Beginning in 2011 Essex County, N.J., may need to repay bondholders on more than $2 million of outstanding debt, as the Garden State Cancer Center is in technical default on the loan.

The Essex County Improvement Authority sold $3.6 million of bonds on behalf of the Cancer Center in 1995.

The county pledged its guarantee on the debt if the borrower failed to make payments towards the bonds. Ambac Assurance Corp. insures the debt.

The center is in technical default as it missed two loan payments in July and January. US Bank, as trustee of the bonds, tapped $211.7 million of debt service reserve funds to meet principal and interest payments to investors on Dec. 1, according to a material event notice filed to the Municipal Securities Rulemaking Board.

US Bank has asked the borrower to replenish the debt service reserve fund by March 4.

The next payment to bondholders, for $217,000, is due June 1, according to county Treasurer Paul Hopkins.

He said there are sufficient funds in the debt-service reserve fund to meet 2010 payments to investors. If the center fails to make payments in 2011, the county would be required to pay principal and interest on the bonds at that time.

“They’re looking at their options,” Hopkins said. “If they cannot get things current, we the county and the Improvement Authority have remedies under the lease in terms of moving against [the center] to take control of the building and then liquidate assets at that time.”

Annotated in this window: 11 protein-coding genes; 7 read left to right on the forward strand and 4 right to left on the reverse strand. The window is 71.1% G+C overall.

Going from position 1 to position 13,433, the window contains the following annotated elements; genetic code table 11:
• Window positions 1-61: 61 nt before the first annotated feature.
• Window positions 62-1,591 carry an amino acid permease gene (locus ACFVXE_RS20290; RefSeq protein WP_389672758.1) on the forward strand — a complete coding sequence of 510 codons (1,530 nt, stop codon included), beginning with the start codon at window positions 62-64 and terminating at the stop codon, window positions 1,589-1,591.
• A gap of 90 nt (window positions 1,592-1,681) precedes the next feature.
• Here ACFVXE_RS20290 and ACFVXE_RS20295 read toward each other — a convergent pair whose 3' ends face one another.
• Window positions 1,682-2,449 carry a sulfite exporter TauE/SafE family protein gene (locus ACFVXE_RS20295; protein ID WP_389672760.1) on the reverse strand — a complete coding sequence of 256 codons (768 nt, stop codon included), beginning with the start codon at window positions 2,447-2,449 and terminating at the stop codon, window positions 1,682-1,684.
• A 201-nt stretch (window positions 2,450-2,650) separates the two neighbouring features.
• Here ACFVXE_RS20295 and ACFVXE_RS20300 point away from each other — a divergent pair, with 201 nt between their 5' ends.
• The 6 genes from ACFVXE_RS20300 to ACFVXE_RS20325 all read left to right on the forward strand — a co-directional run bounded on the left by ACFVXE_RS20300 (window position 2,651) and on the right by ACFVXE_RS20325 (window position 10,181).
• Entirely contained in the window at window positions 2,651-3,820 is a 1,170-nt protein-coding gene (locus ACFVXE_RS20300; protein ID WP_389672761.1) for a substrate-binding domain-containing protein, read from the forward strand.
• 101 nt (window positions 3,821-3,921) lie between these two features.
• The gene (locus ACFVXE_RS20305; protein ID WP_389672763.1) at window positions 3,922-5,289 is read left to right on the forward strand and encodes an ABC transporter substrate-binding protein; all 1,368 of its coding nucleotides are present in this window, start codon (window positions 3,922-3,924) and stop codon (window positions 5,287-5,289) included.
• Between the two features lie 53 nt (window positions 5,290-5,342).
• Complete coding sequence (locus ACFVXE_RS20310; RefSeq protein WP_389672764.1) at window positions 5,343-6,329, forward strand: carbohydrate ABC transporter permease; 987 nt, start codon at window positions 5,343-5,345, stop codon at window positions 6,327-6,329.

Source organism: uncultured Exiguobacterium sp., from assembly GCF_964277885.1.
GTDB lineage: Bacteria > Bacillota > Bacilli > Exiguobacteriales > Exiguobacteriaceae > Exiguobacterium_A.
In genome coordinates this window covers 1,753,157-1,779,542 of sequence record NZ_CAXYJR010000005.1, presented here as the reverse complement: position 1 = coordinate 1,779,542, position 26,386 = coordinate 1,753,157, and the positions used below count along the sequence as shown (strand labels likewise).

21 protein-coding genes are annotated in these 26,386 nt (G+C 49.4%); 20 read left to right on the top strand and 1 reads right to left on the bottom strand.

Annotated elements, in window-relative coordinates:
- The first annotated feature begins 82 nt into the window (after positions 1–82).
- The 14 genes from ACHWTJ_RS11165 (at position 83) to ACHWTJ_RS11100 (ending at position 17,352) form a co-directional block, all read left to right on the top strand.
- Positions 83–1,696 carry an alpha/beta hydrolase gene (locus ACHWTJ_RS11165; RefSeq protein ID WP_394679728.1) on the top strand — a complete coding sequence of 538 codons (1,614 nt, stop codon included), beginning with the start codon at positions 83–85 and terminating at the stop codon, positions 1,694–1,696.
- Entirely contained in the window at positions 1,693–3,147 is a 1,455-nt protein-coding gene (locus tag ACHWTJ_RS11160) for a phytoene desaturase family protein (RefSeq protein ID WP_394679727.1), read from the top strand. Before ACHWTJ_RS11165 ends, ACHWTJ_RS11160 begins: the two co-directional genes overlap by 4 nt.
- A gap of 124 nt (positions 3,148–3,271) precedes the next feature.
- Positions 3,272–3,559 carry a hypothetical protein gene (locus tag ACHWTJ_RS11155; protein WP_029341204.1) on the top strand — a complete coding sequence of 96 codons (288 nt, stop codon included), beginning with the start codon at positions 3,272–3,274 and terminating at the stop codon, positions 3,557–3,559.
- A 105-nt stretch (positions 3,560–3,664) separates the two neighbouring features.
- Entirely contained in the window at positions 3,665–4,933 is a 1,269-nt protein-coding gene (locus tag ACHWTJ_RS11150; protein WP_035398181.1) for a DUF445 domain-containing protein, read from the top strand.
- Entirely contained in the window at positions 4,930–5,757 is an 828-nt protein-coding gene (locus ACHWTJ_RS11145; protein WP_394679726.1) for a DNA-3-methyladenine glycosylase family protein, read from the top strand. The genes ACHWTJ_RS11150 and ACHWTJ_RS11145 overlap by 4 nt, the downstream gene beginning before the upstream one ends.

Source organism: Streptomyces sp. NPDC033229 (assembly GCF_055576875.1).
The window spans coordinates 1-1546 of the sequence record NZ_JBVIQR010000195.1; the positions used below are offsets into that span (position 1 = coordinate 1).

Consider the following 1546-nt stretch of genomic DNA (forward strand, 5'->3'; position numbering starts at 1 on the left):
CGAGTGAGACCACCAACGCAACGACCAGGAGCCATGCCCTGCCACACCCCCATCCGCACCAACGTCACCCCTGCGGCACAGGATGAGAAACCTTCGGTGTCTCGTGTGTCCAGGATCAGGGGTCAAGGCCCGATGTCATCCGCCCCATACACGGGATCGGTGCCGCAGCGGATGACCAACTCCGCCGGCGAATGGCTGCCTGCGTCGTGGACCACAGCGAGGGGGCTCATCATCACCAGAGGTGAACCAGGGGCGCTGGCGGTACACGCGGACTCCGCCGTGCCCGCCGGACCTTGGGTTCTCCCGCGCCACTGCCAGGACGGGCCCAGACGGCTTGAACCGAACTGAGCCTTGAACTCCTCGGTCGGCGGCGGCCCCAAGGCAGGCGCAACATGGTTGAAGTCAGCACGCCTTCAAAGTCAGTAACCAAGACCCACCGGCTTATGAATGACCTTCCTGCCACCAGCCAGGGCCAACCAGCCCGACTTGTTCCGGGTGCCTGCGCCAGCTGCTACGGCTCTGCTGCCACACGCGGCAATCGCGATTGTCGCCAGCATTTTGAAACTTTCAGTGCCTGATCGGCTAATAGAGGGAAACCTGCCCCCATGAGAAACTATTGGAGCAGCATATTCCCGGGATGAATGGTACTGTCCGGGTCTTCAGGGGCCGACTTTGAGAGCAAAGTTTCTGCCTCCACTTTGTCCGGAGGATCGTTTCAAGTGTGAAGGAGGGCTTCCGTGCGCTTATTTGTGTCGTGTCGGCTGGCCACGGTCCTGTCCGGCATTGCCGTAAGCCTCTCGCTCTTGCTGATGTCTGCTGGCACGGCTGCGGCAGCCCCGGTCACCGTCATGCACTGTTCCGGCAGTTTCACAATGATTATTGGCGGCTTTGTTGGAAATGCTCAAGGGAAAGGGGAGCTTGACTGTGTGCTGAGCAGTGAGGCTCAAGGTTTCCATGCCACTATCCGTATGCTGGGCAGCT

The Series 1995 bonds have a little more than $2 million outstanding, according to Hopkins.

The Center for Molecular Medicine and Immunology, a nonprofit cancer research and treatment entity, established the cancer center in 1991 to serve as its clinical entity, according to the official statement for the Series 1995 bonds.

Reductions in spending at the state level have hurt the center’s balance sheet as it must operate with fewer funds.

“I think it’s probably driven by just the overall economic situation,” Hopkins said. “The cancer center pretty much functions on grants that it gets and from funding from the state. There’s been a lot of cutbacks on those programs, which give them the funding for their overall operating costs. So a lot of the grants that they have for specific research projects don’t necessarily cover all of their overhead.”

Bond proceeds helped finance the acquisition and renovation of the former Essex County Geriatric Center to house CMMI and the new cancer center.

At the time of the sale, total project costs were estimated at $56.3 million, with state and federal funds also ­supporting the development.

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